2002 2nd Half

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In this issue:

New Developments
  • Irv Bailey Elected to NASBIC Board of Governors
  • Two New Associates Join Chrysalis

New Investments
  • Inoveon Corporation
  • HCCA Holdings, Inc.
  • Construction Software Technologies, Inc.
  • 2002 Summary of New Investments

Portfolio Company Developments
  • Aperture Credentialing, Inc.
  • Manorhouse Assisted Living, Inc.
  • AfterBOT, Inc.

Perspective
  • "The VC Bust: Implications for Entrepreneurs" - David A. Jones, Jr.


New Developments

Irv Bailey Elected to NASBIC Board of Governors

In November 2002, Chrysalis Ventures managing director, Irving W. Bailey, II, was elected to the board of governors of the National Association of Small Business Investment Companies (NASBIC). Mr. Bailey, the former chairman and CEO of Providian, will serve a two-year term.

NASBIC is the professional association for the SBIC industry and the oldest continuously operating organization of venture capitalists in the world. The association plays a vital role in working closely with both federal legislators and the Small Business Association (SBA) on policy and operating issues effecting SBICs.

Mr. Bailey joins the 30-member board of governors, elected annually by their peers, which establishes NASBIC's policies, priorities and working agendas. These governors are active industry executives who represent the various types and sizes of SBICs throughout the country.

Please click here to view the complete press release.



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Two New Associates Join Chrysalis

Two new associates joined Chrysalis Ventures in the summer of 2002: Suzanne Bergmeister and Jason Mahoney.

Ms. Bergmeister joined Chrysalis from Blue Chip Venture Company in Cincinnati where she was an associate specializing in technology investments. Prior to Blue Chip, she worked at Cincinnati’s Fort Washington Investment Advisors where she helped launch their $240 million Fort Washington Capital Partners Fund-of-Funds. An Air Force veteran, Ms. Bergmeister is currently a Lieutenant Colonel in the Air Force Reserves and serves as an instructor at the Air Force’s Test Pilot School. She holds a BS in Electrical Engineering from Rutgers University, an MS in Electrical Engineering from California State University and an MBA from Cornell University.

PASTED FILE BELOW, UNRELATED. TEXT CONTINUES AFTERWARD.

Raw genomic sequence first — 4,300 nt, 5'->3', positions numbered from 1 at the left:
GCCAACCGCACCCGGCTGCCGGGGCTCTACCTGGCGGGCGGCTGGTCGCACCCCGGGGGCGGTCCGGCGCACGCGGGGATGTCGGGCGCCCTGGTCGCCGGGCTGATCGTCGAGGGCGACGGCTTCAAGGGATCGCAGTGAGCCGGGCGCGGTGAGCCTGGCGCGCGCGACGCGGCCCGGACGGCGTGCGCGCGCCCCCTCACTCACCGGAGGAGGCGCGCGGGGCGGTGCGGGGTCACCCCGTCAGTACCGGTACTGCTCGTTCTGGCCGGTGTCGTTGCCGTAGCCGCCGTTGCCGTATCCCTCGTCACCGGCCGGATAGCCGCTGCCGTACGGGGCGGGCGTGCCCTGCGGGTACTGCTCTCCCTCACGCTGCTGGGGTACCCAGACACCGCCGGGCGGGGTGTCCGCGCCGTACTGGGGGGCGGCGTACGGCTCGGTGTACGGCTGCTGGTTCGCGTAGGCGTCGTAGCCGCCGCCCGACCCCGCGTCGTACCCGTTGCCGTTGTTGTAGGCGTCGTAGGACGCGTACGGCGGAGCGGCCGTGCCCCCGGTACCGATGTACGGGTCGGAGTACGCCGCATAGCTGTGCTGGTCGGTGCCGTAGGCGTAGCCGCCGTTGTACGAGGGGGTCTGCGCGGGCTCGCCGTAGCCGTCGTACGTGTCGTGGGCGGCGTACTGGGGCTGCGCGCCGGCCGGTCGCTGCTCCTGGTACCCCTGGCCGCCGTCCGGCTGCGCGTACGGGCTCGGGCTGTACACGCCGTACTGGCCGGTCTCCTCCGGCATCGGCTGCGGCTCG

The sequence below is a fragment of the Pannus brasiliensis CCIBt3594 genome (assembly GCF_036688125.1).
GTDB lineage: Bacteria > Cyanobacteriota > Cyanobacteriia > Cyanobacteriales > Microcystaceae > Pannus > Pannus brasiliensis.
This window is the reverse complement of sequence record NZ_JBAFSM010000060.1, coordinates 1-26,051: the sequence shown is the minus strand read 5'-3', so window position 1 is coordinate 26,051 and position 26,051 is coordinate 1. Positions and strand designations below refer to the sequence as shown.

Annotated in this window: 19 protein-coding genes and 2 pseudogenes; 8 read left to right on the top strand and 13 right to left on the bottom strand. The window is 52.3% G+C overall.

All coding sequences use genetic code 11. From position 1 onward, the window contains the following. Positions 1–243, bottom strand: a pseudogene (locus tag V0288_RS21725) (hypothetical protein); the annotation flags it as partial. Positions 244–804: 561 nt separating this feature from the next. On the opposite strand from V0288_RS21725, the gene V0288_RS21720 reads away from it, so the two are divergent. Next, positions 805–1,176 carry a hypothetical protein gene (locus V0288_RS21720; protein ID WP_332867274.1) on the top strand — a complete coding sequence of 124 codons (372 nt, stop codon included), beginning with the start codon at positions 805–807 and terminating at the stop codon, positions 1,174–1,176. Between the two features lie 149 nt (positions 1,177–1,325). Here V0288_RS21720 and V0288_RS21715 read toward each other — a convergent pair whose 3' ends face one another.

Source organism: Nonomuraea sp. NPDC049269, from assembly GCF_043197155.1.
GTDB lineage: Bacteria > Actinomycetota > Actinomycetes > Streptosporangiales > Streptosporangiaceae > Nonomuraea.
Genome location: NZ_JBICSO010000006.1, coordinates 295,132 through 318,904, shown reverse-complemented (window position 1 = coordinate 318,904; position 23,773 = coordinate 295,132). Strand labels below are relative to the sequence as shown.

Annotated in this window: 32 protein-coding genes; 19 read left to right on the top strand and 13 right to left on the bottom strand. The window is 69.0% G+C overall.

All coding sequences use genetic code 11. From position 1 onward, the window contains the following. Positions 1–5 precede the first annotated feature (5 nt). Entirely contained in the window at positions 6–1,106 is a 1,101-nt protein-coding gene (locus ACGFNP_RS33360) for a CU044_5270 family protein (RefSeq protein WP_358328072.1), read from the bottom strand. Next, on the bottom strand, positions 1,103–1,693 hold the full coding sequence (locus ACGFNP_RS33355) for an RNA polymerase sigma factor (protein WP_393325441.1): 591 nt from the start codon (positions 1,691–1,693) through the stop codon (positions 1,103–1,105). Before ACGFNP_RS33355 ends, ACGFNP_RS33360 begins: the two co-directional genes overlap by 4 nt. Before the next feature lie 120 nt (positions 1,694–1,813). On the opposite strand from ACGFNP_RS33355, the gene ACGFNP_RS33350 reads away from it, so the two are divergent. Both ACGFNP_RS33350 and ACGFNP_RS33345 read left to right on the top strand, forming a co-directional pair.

Mr. Mahoney joined Chrysalis from Safeguard Scientifics’ affiliated PA Early Stage Fund in Philadelphia. At PA Early Stage, he focused on seed-stage and early-stage investments across a broad range of industries including software, IT services, optical networking, wireless infrastructure and financial services. He holds a BBA with High Distinction from the University of Michigan and an MBA from Wharton. Before business school, Mr. Mahoney worked in management consulting.

Both Ms. Bergmeister and Mr. Mahoney are working primarily on investments for Chrysalis’ recently closed fourth venture fund. The $143 million fund is investing in both early-stage companies and in later-stage companies seeking follow-on venture financing.

Please click here to view the complete press release.


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New Investments

Inoveon Corporation

In October 2002, Chrysalis Ventures invested $1.5 million in Oklahoma City-based Inoveon Corporation. The investment was part of a $17.5 million Preferred Series B Equity financing, the bulk of which closed mid-year 2002. Chrysalis’ co-investors in the financing included CenterPoint Ventures of Dallas, Massey Burch Capital Corp. of Nashville, Chisholm Private Capital Partners of Oklahoma City and Prolog Ventures of St. Louis.

Inoveon Corporation is a medical services company specializing in detecting, staging and monitoring diseases of the eye — diabetic retinopathy, macular degeneration and glaucoma. The company’s initial target is to help patients and their providers improve diabetic retinopathy care through Inoveon diagnostic service centers that are either independent or co-located in high volume diabetes care sites. Its unique approach to diabetic screening results in higher quality exams, quantitative staging and tracking of disease progression, and better patient compliance – all of which will ultimately lead to better patient care and lower costs.

Please click here to view the complete press release.



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HCCA Holdings, Inc.

In September 2002, Chrysalis Ventures co-led a $10.8 million financing of HCCA Holdings, Inc., parent of HCCA International. Other investors included Massey Burch Capital Corp. (co-lead), Clayton Associates and Voyent Partners of Nashville, Jefferson Capital Partners of Richmond, and SunTrust Equity Partners of Atlanta and certain individuals.

HCCA International is a recognized leader in global healthcare recruitment and staffing services. The Company is an HCA, Inc. “legacy” company, tracing its origins to the in-house international management and staffing arm of the hospital industry leader. Since the Company’s inception in 1973, HCCA has recruited over 30,000 medical, nursing and professional staff from the United States, Europe, Canada, the Philippines, Australia/New Zealand, the Middle East and India for placement in facilities of its international clients. The proceeds from this funding allow HCCA to focus on domestic demand for registered nurses.